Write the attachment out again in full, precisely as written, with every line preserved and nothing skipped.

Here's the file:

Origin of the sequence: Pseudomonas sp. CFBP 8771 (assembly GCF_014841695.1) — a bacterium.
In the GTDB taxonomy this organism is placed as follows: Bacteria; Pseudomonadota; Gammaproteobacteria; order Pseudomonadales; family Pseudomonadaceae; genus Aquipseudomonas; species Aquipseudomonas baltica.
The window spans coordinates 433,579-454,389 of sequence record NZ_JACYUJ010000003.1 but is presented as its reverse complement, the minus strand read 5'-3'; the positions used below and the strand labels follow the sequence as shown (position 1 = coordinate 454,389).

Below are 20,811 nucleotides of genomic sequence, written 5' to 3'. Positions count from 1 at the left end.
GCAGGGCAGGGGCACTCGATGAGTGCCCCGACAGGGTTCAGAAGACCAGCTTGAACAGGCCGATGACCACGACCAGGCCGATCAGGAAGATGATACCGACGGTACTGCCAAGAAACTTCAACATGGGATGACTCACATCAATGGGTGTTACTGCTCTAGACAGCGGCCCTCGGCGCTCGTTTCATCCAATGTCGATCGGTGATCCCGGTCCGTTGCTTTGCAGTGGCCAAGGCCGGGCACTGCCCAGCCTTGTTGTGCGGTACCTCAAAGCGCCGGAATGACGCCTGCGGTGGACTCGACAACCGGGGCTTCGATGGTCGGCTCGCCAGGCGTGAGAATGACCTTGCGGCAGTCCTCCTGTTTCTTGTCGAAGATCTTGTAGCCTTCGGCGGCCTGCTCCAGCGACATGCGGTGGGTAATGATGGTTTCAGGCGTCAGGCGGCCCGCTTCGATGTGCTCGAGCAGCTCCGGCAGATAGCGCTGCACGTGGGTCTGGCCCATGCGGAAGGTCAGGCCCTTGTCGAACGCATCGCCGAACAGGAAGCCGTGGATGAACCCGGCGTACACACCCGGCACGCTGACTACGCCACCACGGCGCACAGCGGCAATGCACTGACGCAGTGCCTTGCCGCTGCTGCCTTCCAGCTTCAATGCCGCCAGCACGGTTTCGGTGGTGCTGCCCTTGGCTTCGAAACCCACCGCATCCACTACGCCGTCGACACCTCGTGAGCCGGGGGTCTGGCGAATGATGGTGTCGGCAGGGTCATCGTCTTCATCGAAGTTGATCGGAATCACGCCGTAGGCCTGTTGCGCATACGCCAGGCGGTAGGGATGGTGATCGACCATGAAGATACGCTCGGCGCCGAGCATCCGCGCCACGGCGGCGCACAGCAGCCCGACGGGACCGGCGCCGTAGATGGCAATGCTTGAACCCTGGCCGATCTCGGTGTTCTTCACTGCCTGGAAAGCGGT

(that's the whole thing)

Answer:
Origin of the sequence: Pseudomonas sp. CFBP 8771 (assembly GCF_014841695.1) — a bacterium.
In the GTDB taxonomy this organism is placed as follows: Bacteria; Pseudomonadota; Gammaproteobacteria; order Pseudomonadales; family Pseudomonadaceae; genus Aquipseudomonas; species Aquipseudomonas baltica.
The window spans coordinates 433,579-454,389 of sequence record NZ_JACYUJ010000003.1 but is presented as its reverse complement, the minus strand read 5'-3'; the positions used below and the strand labels follow the sequence as shown (position 1 = coordinate 454,389).

Below are 20,811 nucleotides of genomic sequence, written 5' to 3'. Positions count from 1 at the left end.
GCAGGGCAGGGGCACTCGATGAGTGCCCCGACAGGGTTCAGAAGACCAGCTTGAACAGGCCGATGACCACGACCAGGCCGATCAGGAAGATGATACCGACGGTACTGCCAAGAAACTTCAACATGGGATGACTCACATCAATGGGTGTTACTGCTCTAGACAGCGGCCCTCGGCGCTCGTTTCATCCAATGTCGATCGGTGATCCCGGTCCGTTGCTTTGCAGTGGCCAAGGCCGGGCACTGCCCAGCCTTGTTGTGCGGTACCTCAAAGCGCCGGAATGACGCCTGCGGTGGACTCGACAACCGGGGCTTCGATGGTCGGCTCGCCAGGCGTGAGAATGACCTTGCGGCAGTCCTCCTGTTTCTTGTCGAAGATCTTGTAGCCTTCGGCGGCCTGCTCCAGCGACATGCGGTGGGTAATGATGGTTTCAGGCGTCAGGCGGCCCGCTTCGATGTGCTCGAGCAGCTCCGGCAGATAGCGCTGCACGTGGGTCTGGCCCATGCGGAAGGTCAGGCCCTTGTCGAACGCATCGCCGAACAGGAAGCCGTGGATGAACCCGGCGTACACACCCGGCACGCTGACTACGCCACCACGGCGCACAGCGGCAATGCACTGACGCAGTGCCTTGCCGCTGCTGCCTTCCAGCTTCAATGCCGCCAGCACGGTTTCGGTGGTGCTGCCCTTGGCTTCGAAACCCACCGCATCCACTACGCCGTCGACACCTCGTGAGCCGGGGGTCTGGCGAATGATGGTGTCGGCAGGGTCATCGTCTTCATCGAAGTTGATCGGAATCACGCCGTAGGCCTGTTGCGCATACGCCAGGCGGTAGGGATGGTGATCGACCATGAAGATACGCTCGGCGCCGAGCATCCGCGCCACGGCGGCGCACAGCAGCCCGACGGGACCGGCGCCGTAGATGGCAATGCTTGAACCCTGGCCGATCTCGGTGTTCTTCACTGCCTGGAAAGCGGT